AUDIO: Art on our Mind Creative Dialogue with Lebohang Kganye
Mamela Nyamza was born and bred in Gugulethu township, near Cape Town in South Africa. From a tender age of 8 years whilst learning Ballet at the Zama Dance School in Gugulethu, Ms Nyamza, knew from the onset that, her love of body movement will eventually bring both prejudice and prestige to her career as a dance-theatre performing artist. Consistently ridiculed by her childhood peers for her athletic built toned body, to the ultimate rebuke and rejection of her natural body structure by her classical Ballet Teachers at tertiary level, Ms Nyamza inevitably was drawn to the politics of the body.
FORMALLY TRAINED AND QUALIFIED IN DANCE GENRE In the midst of adversity, Ms Nyamza boldly proceeded to graduate from the Tshwane University of Technology with a National Diploma in Ballet in 1994. After acquiring her Diploma in Ballet, Ms Nyamza was awarded a working contract at the State Theatre, in Pretoria. It is during this tenure that Ms Nyamza started to think of radically deconstructing the normative expectations of who qualifies to be a classical Ballerina. In this process, she duly won an audition in 1999 for a prestigious scholarship to study further at the Alvin Ailey International School for Dance in New York, Unites States of America.
CHARTING WAY IN VISIONARY CHOREOGRAPHY The extra experience Ms Nyamza got from the Alvin Ailey School of Dance, soon landed her lead dance roles in many high acclaimed International Musicals such as the Lion King, African Footprint, We Will Rock You. These quality stints as lead dancer, also exposed Ms Nyamza to other forms of dance, such as pantsula and hip-hop dance, providing her with distinct expertise in contemporary dance. Ms Nyamza’s distinction and vast experience in the genre of dance, promptly propelled to revive her initial quest to deconstruct all that is there to norm and expectations of the dance genre.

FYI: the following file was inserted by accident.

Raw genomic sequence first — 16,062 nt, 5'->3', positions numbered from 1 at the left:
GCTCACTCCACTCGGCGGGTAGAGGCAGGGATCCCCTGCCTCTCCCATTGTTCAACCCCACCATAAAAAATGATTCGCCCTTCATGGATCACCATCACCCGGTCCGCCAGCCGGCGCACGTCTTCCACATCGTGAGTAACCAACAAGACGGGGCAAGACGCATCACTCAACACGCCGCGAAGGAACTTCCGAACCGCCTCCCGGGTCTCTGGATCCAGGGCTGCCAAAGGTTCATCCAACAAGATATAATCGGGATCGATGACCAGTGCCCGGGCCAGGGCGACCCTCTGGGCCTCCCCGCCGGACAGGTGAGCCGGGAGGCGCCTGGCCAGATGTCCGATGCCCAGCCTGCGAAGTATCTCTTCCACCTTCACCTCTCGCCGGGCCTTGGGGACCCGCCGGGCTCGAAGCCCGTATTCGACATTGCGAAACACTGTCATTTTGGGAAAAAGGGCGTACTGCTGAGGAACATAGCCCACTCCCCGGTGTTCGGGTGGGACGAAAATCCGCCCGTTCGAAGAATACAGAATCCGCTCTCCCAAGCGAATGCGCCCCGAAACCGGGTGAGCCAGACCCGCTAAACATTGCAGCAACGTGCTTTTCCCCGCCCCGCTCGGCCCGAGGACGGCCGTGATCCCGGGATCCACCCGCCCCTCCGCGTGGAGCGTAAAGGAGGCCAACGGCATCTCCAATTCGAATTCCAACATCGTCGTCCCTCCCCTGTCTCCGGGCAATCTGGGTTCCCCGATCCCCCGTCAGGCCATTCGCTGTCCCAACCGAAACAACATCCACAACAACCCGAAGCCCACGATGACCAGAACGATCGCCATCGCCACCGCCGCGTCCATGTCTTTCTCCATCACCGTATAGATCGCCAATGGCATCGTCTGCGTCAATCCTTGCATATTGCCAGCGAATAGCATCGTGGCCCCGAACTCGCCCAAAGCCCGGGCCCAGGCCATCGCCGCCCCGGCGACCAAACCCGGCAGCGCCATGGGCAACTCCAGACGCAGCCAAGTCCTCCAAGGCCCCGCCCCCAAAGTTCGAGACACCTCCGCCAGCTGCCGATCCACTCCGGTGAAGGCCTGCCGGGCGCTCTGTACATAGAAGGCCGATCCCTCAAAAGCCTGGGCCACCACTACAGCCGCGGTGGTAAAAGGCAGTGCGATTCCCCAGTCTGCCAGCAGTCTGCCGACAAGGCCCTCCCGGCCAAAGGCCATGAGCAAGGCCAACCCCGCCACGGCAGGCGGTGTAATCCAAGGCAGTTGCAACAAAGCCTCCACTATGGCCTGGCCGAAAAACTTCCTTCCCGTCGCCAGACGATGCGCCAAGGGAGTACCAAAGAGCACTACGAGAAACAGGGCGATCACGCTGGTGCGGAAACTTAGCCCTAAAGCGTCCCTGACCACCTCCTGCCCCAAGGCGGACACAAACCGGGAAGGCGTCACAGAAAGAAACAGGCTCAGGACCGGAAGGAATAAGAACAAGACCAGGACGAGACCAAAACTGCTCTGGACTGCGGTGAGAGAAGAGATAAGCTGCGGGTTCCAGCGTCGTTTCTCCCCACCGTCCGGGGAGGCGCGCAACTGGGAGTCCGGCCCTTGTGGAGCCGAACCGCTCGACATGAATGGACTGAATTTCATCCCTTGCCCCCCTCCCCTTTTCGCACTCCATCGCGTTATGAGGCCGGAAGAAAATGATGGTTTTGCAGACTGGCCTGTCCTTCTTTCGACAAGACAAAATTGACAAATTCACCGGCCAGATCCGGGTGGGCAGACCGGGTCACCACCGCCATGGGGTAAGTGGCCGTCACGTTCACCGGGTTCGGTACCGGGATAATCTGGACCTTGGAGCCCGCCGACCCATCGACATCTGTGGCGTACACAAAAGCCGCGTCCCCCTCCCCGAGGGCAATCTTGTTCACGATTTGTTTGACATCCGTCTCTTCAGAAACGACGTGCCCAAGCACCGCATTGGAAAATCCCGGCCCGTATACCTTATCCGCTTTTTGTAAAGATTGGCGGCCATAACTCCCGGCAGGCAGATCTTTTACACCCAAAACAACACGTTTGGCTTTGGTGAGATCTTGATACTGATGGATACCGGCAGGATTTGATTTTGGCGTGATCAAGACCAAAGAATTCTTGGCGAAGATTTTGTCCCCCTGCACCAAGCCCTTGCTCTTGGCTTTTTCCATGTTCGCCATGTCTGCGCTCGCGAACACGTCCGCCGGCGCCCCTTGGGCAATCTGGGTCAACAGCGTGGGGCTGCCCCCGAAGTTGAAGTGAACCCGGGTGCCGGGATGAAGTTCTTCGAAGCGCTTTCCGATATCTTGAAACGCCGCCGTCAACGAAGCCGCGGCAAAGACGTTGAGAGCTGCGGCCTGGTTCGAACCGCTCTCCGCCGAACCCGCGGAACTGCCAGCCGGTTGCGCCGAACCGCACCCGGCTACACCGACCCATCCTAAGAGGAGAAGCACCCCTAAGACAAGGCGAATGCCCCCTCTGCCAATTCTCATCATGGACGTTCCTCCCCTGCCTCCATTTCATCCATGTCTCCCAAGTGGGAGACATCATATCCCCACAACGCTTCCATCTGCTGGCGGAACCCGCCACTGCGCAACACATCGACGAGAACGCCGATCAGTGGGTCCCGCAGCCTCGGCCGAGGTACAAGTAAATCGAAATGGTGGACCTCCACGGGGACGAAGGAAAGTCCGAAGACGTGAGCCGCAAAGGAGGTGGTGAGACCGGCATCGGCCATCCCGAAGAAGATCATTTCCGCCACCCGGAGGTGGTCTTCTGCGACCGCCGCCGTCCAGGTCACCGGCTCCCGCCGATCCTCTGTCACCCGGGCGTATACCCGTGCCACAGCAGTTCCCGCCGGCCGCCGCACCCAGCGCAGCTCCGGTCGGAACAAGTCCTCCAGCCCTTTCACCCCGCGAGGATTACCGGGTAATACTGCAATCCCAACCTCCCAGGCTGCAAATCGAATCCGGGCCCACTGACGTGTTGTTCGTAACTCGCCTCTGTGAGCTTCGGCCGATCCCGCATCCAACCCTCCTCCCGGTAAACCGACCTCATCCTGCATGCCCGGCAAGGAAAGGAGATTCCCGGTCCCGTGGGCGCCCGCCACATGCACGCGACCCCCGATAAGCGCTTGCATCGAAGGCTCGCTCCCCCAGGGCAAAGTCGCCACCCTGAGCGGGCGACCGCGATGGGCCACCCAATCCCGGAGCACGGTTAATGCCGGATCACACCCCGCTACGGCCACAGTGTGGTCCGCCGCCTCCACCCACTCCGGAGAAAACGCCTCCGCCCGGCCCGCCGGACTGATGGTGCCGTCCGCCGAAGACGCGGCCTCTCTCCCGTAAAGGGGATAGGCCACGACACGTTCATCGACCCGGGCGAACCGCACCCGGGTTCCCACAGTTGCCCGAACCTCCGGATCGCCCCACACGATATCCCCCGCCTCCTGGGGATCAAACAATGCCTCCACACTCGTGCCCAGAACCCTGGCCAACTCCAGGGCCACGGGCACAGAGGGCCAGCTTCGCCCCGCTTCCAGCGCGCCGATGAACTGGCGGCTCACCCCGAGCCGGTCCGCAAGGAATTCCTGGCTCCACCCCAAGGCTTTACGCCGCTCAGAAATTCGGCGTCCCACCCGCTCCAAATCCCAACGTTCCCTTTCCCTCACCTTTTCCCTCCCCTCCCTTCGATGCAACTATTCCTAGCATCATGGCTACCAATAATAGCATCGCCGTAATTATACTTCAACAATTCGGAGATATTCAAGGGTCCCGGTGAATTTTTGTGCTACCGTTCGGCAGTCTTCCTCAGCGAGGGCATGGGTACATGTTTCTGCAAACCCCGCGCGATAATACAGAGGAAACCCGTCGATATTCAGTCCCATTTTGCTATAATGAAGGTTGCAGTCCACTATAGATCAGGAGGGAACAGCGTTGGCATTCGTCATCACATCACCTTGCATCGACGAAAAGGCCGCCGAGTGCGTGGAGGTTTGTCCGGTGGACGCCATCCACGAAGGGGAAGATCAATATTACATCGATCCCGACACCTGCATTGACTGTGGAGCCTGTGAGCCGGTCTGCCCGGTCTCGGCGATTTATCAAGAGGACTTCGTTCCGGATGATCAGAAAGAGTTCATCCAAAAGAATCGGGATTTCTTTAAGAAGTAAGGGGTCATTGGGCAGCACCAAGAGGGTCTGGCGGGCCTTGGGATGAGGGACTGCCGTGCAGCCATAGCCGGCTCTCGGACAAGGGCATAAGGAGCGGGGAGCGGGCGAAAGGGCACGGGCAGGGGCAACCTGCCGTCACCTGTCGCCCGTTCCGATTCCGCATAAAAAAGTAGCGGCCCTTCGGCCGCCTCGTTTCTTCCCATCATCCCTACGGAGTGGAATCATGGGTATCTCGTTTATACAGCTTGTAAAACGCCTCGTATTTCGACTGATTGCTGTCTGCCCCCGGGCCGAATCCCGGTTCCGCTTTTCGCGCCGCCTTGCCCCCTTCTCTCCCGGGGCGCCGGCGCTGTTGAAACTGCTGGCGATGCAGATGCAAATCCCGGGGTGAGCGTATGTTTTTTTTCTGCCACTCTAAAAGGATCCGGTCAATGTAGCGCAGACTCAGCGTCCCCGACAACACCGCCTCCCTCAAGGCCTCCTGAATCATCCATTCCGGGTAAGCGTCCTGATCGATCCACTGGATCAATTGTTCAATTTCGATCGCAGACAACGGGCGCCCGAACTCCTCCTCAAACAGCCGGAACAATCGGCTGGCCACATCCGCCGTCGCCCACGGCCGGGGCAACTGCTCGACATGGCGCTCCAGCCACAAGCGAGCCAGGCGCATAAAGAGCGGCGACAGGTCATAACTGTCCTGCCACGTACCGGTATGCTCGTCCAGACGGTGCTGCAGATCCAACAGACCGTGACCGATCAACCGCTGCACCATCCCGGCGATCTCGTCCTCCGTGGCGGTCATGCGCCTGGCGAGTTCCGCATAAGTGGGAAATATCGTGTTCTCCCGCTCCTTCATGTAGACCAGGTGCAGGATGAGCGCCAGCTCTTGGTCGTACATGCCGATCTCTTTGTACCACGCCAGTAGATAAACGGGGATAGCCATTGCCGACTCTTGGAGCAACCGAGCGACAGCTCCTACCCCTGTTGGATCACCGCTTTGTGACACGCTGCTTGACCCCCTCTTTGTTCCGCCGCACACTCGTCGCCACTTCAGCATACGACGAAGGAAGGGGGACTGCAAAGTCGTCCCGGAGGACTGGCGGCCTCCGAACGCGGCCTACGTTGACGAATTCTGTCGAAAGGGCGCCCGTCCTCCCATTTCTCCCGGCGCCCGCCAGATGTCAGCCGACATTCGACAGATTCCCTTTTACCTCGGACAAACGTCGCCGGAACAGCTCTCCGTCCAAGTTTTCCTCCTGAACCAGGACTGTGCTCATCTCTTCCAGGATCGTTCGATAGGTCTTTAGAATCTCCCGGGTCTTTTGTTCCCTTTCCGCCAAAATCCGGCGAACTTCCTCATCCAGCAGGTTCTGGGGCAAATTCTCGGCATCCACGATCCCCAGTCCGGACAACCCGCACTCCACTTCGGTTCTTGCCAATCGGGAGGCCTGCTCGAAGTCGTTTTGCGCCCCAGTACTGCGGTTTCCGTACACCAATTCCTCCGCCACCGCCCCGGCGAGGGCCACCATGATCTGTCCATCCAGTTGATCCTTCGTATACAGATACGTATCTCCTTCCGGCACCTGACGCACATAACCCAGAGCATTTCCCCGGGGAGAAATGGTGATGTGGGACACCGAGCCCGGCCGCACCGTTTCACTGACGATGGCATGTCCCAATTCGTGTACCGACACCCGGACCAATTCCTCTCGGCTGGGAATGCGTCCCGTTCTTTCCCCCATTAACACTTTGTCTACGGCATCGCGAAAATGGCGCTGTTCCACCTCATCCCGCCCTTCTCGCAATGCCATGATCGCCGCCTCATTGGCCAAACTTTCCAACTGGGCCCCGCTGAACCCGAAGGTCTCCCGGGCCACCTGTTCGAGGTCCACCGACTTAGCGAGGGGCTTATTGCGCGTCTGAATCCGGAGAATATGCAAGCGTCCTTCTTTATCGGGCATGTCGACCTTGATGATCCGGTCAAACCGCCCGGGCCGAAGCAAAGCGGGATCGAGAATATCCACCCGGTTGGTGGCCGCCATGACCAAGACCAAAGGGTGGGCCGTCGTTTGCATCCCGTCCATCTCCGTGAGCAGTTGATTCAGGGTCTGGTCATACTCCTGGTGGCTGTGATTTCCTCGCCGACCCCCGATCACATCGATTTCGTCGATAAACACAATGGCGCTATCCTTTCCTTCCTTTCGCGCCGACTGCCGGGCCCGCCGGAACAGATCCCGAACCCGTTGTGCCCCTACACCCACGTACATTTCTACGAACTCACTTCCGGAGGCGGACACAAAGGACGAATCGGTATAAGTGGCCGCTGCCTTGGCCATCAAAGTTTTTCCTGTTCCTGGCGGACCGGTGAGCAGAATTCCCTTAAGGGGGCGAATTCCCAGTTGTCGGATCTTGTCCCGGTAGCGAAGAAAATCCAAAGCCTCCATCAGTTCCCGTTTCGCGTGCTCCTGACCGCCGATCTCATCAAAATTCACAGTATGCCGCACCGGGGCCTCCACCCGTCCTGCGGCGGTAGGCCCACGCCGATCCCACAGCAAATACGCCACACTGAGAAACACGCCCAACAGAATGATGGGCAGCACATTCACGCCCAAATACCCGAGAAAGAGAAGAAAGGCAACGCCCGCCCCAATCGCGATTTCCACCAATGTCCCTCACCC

DANCING THEATRICS FOR JUSTICE IN THE ART Vast accumulated experience in the field of dance became a solid foundation for Ms Nyamza’s distinction in creation, choreography and directing extra-ordinary fresh innovative works. By 2007, Ms Nyamza was already ahead of peers, and she was decisively awarded the Standard Bank National Young Artist for the Dance in 2011, due to her refreshingly innovative choreography and performance in the art of dance. Ms Nyamza’s highly acclaimed “HATCHED”, created in 2008, was her first work to kick-start her art programme of unapologetically demystifying, deconstructing and trampling on the norms and standards of the dance/classics.
VISIONARY ARTIST Ms Nyamza’s immense contribution to dance-theatre and choreography, is now fast becoming legendary in the art of dance-theatre. Her various works since “HATCHED” (against patriarchy), including “THE MEAL” (against elitist ballet), “19-BORN 76-REBELS” (against youth discrimination and poverty), “LAST ATTITUDE” (against gender inequality in the dance), “I STAND CORRECTED” (against homophobia and hate crimes), “WENA MAMELA” (against gate keeping in the arts), “DE- APART-HATE” (against inhumanity and violence in society), and “PHUMA-LANGA” (against cultural domination), are all work-pieces that deal with important political and societal issues of today’s South Africa. Other major works of Nyamza include: “KUTHENI”, “ISIGQALA”, “SHIFT”, and “UMENDI”.
All these works have indeed propelled Ms Nyamza to embody and manifest the words of the Philosopher Allen Kaprow who said: “The line between art and life should be kept as fluid, and perhaps indistinct, as possible”.
In many strokes of genius, Ms Nyamza has put herself in for activism for equity in the arts. Her strong belief that artists have the power to change the world the better, prompted Ms Nyamza to lead a four-women march against an exclusive elitist Theatre Awards Ceremony on 18th March 2017 in Cape Town.